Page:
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D > Diffraction Effect - Pg. 89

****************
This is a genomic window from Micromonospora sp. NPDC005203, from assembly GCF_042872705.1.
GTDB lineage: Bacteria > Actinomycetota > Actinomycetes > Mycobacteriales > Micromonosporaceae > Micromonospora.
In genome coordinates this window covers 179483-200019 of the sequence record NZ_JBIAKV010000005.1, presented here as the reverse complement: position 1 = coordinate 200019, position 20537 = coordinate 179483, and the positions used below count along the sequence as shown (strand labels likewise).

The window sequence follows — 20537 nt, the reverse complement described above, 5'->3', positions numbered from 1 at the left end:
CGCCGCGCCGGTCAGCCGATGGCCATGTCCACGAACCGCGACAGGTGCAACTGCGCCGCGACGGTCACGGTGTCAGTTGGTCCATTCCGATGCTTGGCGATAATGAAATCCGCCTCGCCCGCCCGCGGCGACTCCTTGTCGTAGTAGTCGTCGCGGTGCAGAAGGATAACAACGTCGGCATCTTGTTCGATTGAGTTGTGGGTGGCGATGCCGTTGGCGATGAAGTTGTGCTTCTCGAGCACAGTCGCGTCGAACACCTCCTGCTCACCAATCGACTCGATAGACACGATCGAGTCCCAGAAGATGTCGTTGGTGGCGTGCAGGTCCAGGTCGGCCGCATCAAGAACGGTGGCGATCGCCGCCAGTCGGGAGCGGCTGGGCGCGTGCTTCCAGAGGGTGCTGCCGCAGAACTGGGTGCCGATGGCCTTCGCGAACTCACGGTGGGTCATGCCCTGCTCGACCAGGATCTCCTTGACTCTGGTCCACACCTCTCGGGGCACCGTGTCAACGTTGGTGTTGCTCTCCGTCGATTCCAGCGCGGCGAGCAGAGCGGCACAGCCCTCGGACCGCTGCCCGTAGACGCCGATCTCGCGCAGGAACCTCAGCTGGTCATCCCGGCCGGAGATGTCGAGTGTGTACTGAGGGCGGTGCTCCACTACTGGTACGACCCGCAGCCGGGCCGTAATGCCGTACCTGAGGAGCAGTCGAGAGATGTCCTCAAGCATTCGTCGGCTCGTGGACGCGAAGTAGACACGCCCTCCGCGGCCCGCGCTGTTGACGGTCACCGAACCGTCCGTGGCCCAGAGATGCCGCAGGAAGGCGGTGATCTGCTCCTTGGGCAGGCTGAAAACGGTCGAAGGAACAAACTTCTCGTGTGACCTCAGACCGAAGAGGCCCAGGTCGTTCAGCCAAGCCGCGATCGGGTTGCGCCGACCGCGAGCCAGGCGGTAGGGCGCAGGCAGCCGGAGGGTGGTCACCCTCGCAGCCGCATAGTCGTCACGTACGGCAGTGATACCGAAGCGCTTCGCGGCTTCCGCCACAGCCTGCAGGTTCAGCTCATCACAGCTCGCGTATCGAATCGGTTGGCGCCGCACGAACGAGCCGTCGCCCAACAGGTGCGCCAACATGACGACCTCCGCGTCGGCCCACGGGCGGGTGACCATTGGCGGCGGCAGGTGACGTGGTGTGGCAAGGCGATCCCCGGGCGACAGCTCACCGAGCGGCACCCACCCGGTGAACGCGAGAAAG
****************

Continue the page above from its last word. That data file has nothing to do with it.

D Diffraction Effect 89 Closing the lens aperture increases depth of field. To get maximum depth of field ­ and therefore the sharpest image from front to back ­ you would expect to stop the lens down all the way to its minimum aperture. Lenses have a `sweet spot' aperture; anything smaller than this causes the diffraction effect, which begins to reduce resolution by increasing the size of the circles of confusion. The best analogy is to think of a hose being pinched tighter and tighter, which will spray wider and wider; instead of creating a neat, focused circle it creates a rippled diffraction pattern called an Airy disc. Sometimes the extra depth of field is worth the slightly lower resolution.